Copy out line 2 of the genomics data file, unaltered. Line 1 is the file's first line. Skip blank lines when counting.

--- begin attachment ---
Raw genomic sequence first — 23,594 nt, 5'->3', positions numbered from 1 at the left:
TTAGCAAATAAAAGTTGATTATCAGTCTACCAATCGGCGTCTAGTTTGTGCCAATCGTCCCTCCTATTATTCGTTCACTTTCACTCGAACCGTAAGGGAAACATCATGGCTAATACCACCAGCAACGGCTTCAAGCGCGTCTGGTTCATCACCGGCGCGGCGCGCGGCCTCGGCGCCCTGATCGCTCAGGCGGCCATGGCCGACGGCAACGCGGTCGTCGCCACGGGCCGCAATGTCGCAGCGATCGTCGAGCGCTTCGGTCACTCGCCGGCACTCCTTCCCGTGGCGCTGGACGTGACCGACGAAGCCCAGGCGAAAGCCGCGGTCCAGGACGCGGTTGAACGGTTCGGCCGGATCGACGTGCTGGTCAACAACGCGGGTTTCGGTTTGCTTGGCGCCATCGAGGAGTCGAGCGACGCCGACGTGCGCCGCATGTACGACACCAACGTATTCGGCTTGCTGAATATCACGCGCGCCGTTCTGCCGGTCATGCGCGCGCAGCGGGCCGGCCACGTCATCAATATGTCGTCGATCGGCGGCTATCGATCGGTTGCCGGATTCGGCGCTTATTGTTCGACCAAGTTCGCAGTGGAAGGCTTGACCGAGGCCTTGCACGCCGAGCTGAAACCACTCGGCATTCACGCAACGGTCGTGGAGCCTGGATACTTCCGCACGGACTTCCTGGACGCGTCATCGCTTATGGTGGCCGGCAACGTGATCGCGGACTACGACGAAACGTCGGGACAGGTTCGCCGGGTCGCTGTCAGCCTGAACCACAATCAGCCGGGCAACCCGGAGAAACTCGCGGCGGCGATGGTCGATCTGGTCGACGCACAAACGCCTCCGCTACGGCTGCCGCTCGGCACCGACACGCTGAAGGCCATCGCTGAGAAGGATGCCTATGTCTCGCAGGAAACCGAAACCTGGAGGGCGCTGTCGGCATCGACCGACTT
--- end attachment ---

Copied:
TTAGCAAATAAAAGTTGATTATCAGTCTACCAATCGGCGTCTAGTTTGTGCCAATCGTCCCTCCTATTATTCGTTCACTTTCACTCGAACCGTAAGGGAAACATCATGGCTAATACCACCAGCAACGGCTTCAAGCGCGTCTGGTTCATCACCGGCGCGGCGCGCGGCCTCGGCGCCCTGATCGCTCAGGCGGCCATGGCCGACGGCAACGCGGTCGTCGCCACGGGCCGCAATGTCGCAGCGATCGTCGAGCGCTTCGGTCACTCGCCGGCACTCCTTCCCGTGGCGCTGGACGTGACCGACGAAGCCCAGGCGAAAGCCGCGGTCCAGGACGCGGTTGAACGGTTCGGCCGGATCGACGTGCTGGTCAACAACGCGGGTTTCGGTTTGCTTGGCGCCATCGAGGAGTCGAGCGACGCCGACGTGCGCCGCATGTACGACACCAACGTATTCGGCTTGCTGAATATCACGCGCGCCGTTCTGCCGGTCATGCGCGCGCAGCGGGCCGGCCACGTCATCAATATGTCGTCGATCGGCGGCTATCGATCGGTTGCCGGATTCGGCGCTTATTGTTCGACCAAGTTCGCAGTGGAAGGCTTGACCGAGGCCTTGCACGCCGAGCTGAAACCACTCGGCATTCACGCAACGGTCGTGGAGCCTGGATACTTCCGCACGGACTTCCTGGACGCGTCATCGCTTATGGTGGCCGGCAACGTGATCGCGGACTACGACGAAACGTCGGGACAGGTTCGCCGGGTCGCTGTCAGCCTGAACCACAATCAGCCGGGCAACCCGGAGAAACTCGCGGCGGCGATGGTCGATCTGGTCGACGCACAAACGCCTCCGCTACGGCTGCCGCTCGGCACCGACACGCTGAAGGCCATCGCTGAGAAGGATGCCTATGTCTCGCAGGAAACCGAAACCTGGAGGGCGCTGTCGGCATCGACCGACTT